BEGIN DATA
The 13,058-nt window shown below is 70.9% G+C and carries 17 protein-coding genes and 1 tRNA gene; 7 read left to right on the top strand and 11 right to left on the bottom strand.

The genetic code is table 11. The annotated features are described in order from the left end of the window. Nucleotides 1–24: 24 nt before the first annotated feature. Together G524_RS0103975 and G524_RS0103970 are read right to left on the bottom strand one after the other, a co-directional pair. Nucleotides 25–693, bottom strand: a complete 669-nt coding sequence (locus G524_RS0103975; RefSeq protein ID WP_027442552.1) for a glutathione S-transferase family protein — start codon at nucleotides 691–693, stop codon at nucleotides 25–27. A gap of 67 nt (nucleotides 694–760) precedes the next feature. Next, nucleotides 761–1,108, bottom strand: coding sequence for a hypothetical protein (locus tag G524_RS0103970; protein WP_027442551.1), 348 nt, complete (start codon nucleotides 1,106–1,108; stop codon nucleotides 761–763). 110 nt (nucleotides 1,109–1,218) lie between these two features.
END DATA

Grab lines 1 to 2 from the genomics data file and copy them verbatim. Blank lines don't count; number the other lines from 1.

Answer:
The 13,058-nt window shown below is 70.9% G+C and carries 17 protein-coding genes and 1 tRNA gene; 7 read left to right on the top strand and 11 right to left on the bottom strand.

The genetic code is table 11. The annotated features are described in order from the left end of the window. Nucleotides 1–24: 24 nt before the first annotated feature. Together G524_RS0103975 and G524_RS0103970 are read right to left on the bottom strand one after the other, a co-directional pair. Nucleotides 25–693, bottom strand: a complete 669-nt coding sequence (locus G524_RS0103975; RefSeq protein ID WP_027442552.1) for a glutathione S-transferase family protein — start codon at nucleotides 691–693, stop codon at nucleotides 25–27. A gap of 67 nt (nucleotides 694–760) precedes the next feature. Next, nucleotides 761–1,108, bottom strand: coding sequence for a hypothetical protein (locus tag G524_RS0103970; protein WP_027442551.1), 348 nt, complete (start codon nucleotides 1,106–1,108; stop codon nucleotides 761–763). 110 nt (nucleotides 1,109–1,218) lie between these two features.